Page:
On Time

The texts in this series touch on a variety of ways time has been represented in literature. HG Wells posits time as the fourth dimension of space in The Time Machine. Philip K. Dick examines the nature of causality (and its effects on human consciousness) in “The Skull.” Charles Darwin, whose writing is nothing if not literary, introduces the concept of deep time—we have been around for much longer than we thought, and so we must change how we think about where we are going.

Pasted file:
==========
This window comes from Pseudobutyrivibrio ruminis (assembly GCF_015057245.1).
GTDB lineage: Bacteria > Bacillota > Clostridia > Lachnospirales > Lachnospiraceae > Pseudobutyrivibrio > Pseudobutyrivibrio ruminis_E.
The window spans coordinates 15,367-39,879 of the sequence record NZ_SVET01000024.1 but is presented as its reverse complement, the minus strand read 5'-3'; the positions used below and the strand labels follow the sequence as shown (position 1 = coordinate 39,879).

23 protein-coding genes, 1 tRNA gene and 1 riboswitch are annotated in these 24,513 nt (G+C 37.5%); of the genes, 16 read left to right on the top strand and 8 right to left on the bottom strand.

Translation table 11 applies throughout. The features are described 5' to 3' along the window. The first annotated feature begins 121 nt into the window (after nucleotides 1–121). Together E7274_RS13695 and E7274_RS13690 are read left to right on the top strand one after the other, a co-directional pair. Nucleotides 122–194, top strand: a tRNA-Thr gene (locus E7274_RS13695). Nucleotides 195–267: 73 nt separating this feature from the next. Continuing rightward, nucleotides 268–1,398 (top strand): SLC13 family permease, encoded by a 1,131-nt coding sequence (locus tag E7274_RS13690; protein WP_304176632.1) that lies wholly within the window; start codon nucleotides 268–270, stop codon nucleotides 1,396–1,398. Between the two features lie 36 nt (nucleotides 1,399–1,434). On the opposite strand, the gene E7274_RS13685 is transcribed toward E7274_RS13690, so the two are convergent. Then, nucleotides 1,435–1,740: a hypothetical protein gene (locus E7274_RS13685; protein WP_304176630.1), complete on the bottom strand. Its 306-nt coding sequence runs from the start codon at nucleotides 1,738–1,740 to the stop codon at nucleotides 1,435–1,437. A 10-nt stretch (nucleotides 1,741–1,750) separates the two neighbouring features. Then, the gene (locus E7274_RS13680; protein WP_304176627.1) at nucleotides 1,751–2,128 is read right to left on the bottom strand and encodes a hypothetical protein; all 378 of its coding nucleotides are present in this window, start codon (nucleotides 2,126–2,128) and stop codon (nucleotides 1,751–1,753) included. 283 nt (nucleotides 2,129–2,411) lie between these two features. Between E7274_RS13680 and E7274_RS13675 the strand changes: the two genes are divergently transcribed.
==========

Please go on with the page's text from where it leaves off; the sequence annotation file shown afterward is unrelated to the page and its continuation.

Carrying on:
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On Time: Blog Post

The selections in this series reflect, very generally, two ways of thinking about time. The first is time as we experience it: as a line, an arrow, a conveyor belt into the future. It moves in one direction. But the sciences have come far enough (and our wisdom traditions have known it for millennia) that a linear understanding of time is ultimately incomplete, impoverished. We seem to be imbued from the beginning with a facility for imagining derivations, deviations, and disruptions of the linear understanding of time. This imaginative capacity is as old as storytelling.